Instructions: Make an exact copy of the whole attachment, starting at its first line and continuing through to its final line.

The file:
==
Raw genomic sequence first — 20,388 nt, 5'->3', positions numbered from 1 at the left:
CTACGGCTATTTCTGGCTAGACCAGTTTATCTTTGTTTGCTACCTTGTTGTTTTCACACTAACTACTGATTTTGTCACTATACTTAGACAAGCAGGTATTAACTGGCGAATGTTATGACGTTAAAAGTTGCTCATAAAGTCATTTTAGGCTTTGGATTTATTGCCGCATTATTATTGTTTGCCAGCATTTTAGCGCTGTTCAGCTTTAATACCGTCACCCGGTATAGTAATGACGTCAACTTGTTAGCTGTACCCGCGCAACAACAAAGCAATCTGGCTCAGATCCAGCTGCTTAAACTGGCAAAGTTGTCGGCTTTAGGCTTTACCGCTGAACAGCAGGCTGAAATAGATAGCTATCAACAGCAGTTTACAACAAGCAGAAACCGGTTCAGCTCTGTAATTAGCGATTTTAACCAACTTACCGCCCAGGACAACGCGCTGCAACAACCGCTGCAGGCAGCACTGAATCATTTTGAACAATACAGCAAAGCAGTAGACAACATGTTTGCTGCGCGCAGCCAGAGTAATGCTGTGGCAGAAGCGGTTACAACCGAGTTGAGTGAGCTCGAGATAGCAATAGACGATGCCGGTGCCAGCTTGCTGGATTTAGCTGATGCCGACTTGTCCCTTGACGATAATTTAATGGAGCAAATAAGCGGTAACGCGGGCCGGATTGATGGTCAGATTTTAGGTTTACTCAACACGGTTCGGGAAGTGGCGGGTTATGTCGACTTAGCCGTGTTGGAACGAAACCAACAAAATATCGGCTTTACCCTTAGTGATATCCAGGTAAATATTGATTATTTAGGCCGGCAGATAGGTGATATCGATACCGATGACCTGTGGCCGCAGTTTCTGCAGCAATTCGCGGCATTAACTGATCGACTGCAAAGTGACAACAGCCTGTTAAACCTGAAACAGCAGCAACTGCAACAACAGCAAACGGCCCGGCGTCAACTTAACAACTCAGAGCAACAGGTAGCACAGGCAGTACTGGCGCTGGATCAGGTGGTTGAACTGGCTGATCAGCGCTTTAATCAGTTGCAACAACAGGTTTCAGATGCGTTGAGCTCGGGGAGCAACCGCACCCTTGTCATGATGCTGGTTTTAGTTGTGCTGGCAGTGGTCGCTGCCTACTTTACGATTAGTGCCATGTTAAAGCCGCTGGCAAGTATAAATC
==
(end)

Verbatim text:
Raw genomic sequence first — 20,388 nt, 5'->3', positions numbered from 1 at the left:
CTACGGCTATTTCTGGCTAGACCAGTTTATCTTTGTTTGCTACCTTGTTGTTTTCACACTAACTACTGATTTTGTCACTATACTTAGACAAGCAGGTATTAACTGGCGAATGTTATGACGTTAAAAGTTGCTCATAAAGTCATTTTAGGCTTTGGATTTATTGCCGCATTATTATTGTTTGCCAGCATTTTAGCGCTGTTCAGCTTTAATACCGTCACCCGGTATAGTAATGACGTCAACTTGTTAGCTGTACCCGCGCAACAACAAAGCAATCTGGCTCAGATCCAGCTGCTTAAACTGGCAAAGTTGTCGGCTTTAGGCTTTACCGCTGAACAGCAGGCTGAAATAGATAGCTATCAACAGCAGTTTACAACAAGCAGAAACCGGTTCAGCTCTGTAATTAGCGATTTTAACCAACTTACCGCCCAGGACAACGCGCTGCAACAACCGCTGCAGGCAGCACTGAATCATTTTGAACAATACAGCAAAGCAGTAGACAACATGTTTGCTGCGCGCAGCCAGAGTAATGCTGTGGCAGAAGCGGTTACAACCGAGTTGAGTGAGCTCGAGATAGCAATAGACGATGCCGGTGCCAGCTTGCTGGATTTAGCTGATGCCGACTTGTCCCTTGACGATAATTTAATGGAGCAAATAAGCGGTAACGCGGGCCGGATTGATGGTCAGATTTTAGGTTTACTCAACACGGTTCGGGAAGTGGCGGGTTATGTCGACTTAGCCGTGTTGGAACGAAACCAACAAAATATCGGCTTTACCCTTAGTGATATCCAGGTAAATATTGATTATTTAGGCCGGCAGATAGGTGATATCGATACCGATGACCTGTGGCCGCAGTTTCTGCAGCAATTCGCGGCATTAACTGATCGACTGCAAAGTGACAACAGCCTGTTAAACCTGAAACAGCAGCAACTGCAACAACAGCAAACGGCCCGGCGTCAACTTAACAACTCAGAGCAACAGGTAGCACAGGCAGTACTGGCGCTGGATCAGGTGGTTGAACTGGCTGATCAGCGCTTTAATCAGTTGCAACAACAGGTTTCAGATGCGTTGAGCTCGGGGAGCAACCGCACCCTTGTCATGATGCTGGTTTTAGTTGTGCTGGCAGTGGTCGCTGCCTACTTTACGATTAGTGCCATGTTAAAGCCGCTGGCAAGTATAAATC